Liverpool manager Jurgen Klopp insists his Manchester City counterpart Pep Guardiola is the "best manager in the world" and says he has no problem finishing second to the Spaniard.
The pair have been challenging each other at the top of the leagues in both England and Germany since Guardiola arrived at Bayern Munich in 2013.
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Klopp's Dortmund and Liverpool sides have never won a league title during that time, but the German does not view his relationship with Guardiola as a typical rivalry.
He said: "I'm lucky that I can say that my teams were at least close to his teams because I've said a lot of times, I think he is the best manager in the world.
"What he is doing with his team is incredible. The way they play, I really like to watch.
"Pep and I, we are different, so our teams mirror our character. He is much finer than I am as a person so he is the gentleman and I look how I look on the touchline. Probably a bit more intense maybe.
"There's no rivalry left or right of football. We respect each other lots but on the pitch we want to beat them, that's normal.
"At the end of the season in most of the seasons he has still won the league. In Germany always, and in England so far as well. That's how it is but I can easily live with that because I have no problem with being second even when I want to be first."
Liverpool currently sit 10 points clear at the top of the Premier League, 14 ahead of City, meaning Klopp is well set to finally triumph over Guardiola.
With a league title looking increasingly likely and alongside last season's Champions League success, Liverpool's current team has the potential to become an era-defining outfit, yet Klopp is unsure they will go on to dominate for years.
He said: "I don't think that something like that is possible still, this kind of domination in periods.
"It's not too long ago that we had the Barcelona of Pep Guardiola dominating pretty much everything.
"Man City dominating the Premier League for the last years since Pep is here at least. They are incredible and they have to fight each week.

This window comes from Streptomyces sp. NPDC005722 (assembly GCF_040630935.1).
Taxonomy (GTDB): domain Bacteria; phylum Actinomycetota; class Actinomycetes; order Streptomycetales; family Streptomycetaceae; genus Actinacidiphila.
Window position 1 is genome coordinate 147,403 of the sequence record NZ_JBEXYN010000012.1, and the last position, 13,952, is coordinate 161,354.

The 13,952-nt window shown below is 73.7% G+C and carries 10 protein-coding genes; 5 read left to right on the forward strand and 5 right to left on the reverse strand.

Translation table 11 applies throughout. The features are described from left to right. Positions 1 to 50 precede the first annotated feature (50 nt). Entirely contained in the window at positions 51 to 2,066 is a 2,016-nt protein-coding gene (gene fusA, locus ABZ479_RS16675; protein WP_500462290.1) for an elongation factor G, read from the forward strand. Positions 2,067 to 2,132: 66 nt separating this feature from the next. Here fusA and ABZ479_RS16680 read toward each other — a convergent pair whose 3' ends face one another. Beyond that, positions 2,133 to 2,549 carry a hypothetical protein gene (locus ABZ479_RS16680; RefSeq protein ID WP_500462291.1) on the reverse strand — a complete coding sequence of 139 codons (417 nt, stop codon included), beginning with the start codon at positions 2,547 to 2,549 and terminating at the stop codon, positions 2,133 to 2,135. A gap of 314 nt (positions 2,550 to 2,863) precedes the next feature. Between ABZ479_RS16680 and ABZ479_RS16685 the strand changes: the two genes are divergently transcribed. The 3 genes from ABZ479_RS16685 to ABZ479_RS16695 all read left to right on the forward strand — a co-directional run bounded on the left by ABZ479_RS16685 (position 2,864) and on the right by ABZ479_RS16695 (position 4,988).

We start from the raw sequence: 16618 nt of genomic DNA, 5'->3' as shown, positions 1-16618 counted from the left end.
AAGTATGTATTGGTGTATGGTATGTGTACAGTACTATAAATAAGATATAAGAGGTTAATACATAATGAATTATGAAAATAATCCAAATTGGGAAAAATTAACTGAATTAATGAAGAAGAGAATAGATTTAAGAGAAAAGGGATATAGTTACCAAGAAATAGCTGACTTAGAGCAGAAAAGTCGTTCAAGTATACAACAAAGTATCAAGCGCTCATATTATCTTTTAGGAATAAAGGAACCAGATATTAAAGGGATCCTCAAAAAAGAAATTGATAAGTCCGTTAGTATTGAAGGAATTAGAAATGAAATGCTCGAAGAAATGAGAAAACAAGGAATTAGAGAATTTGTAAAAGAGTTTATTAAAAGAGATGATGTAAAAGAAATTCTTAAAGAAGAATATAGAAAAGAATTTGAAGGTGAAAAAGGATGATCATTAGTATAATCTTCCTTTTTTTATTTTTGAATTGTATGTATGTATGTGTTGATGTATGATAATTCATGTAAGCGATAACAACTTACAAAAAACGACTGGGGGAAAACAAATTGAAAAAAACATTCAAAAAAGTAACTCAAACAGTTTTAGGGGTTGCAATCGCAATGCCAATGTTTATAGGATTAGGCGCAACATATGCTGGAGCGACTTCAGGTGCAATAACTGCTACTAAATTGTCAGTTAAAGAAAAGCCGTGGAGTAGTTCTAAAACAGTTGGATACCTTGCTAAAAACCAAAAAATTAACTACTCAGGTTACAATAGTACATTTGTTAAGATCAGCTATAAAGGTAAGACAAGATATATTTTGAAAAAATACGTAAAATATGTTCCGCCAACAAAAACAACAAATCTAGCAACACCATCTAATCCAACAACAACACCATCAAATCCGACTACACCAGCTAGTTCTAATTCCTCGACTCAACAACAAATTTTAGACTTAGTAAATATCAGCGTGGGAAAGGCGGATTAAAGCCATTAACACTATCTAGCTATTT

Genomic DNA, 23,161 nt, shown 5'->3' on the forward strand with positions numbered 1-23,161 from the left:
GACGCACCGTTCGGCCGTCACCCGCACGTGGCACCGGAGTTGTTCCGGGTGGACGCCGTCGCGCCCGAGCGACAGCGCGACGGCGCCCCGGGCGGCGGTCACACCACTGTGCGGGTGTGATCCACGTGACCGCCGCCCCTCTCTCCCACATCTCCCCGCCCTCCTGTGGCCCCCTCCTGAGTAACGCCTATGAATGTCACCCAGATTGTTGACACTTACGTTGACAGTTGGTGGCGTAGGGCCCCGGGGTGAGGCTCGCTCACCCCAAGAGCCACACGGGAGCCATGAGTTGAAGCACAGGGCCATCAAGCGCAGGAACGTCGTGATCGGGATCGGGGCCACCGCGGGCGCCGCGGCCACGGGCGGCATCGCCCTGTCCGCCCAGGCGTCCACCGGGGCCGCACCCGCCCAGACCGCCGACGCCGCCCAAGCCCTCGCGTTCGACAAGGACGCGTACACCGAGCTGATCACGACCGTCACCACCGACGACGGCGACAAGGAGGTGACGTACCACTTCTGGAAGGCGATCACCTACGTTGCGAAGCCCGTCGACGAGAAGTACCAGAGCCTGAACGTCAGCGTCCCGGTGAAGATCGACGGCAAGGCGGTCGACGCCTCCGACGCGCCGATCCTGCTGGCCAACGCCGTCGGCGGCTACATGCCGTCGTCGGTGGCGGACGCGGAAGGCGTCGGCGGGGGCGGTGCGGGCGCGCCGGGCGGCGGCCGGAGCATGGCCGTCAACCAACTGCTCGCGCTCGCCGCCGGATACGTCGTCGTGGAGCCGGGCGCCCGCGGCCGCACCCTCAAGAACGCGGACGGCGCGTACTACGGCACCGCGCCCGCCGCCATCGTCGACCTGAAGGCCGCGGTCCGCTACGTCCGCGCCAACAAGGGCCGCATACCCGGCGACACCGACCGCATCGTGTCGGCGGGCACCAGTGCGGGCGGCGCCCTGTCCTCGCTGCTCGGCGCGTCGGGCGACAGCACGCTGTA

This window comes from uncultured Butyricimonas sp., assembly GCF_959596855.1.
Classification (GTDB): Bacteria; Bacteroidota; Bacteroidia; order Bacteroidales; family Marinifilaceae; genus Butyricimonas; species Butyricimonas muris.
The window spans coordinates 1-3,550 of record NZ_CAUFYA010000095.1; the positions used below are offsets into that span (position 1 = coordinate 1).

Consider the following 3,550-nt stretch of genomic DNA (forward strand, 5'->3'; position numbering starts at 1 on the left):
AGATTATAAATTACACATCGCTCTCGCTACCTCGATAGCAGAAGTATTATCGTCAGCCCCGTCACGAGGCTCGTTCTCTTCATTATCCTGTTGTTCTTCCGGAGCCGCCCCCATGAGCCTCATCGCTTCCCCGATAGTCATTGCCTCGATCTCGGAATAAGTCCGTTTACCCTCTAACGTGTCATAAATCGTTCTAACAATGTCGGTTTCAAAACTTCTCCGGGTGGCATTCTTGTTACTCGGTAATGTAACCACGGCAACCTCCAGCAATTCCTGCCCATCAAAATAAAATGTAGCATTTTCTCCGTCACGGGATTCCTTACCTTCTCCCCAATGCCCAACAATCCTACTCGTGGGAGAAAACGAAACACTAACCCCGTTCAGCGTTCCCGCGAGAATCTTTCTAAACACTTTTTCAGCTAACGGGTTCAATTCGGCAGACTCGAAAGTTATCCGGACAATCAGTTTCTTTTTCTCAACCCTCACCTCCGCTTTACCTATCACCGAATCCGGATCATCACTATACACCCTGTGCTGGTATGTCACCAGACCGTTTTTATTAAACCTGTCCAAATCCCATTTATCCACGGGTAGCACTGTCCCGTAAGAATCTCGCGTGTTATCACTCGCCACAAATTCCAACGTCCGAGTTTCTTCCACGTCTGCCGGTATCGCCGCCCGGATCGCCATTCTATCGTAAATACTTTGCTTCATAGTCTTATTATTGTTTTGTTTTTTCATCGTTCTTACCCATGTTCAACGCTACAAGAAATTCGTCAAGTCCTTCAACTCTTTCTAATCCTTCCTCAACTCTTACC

"We don't think about ourselves like this. We don't think that somebody has to name us on the same level with any Ajax team, any United teams or other teams in the world.
"We just want to play the best football we can play and we want to have the best time together we can have."
'Liverpool not constant winners'
The Reds will miss their Premier League fixture this weekend as they are currently out in Doha at the FIFA Club World Cup, where the will play Flamengo in Saturday's final.
Klopp has put emphasis on the competition, fielding a young side in their Carabao Cup defeat to Aston Villa on Tuesday in order to send a strong squad to Qatar.
The 52-year-old would love another piece of silverware to add to his collection as he is underwhelmed Liverpool have only won one major trophy during his tenure.
Klopp said: "We didn't win a lot. We tried a lot and won so far one competition.
"We tried really often and that's it. Maybe people like the people who try constantly and that's what we are. We don't see ourselves as constant winners, we see ourselves as constant challengers.
"My relationship to my players is very close and I expect a lot from them, but appreciate a lot what they do.
"If you win a game it's about the players, if you lose a game it's about me because my message was not right or they didn't understand what I say. But that's not their fault, it's my fault because I have to say it in a way that everybody can understand it.
"I just celebrate with them after the game because I respect their effort. If we lose or draw and I see how much they invest in the game, it's still worth saying thank you for that."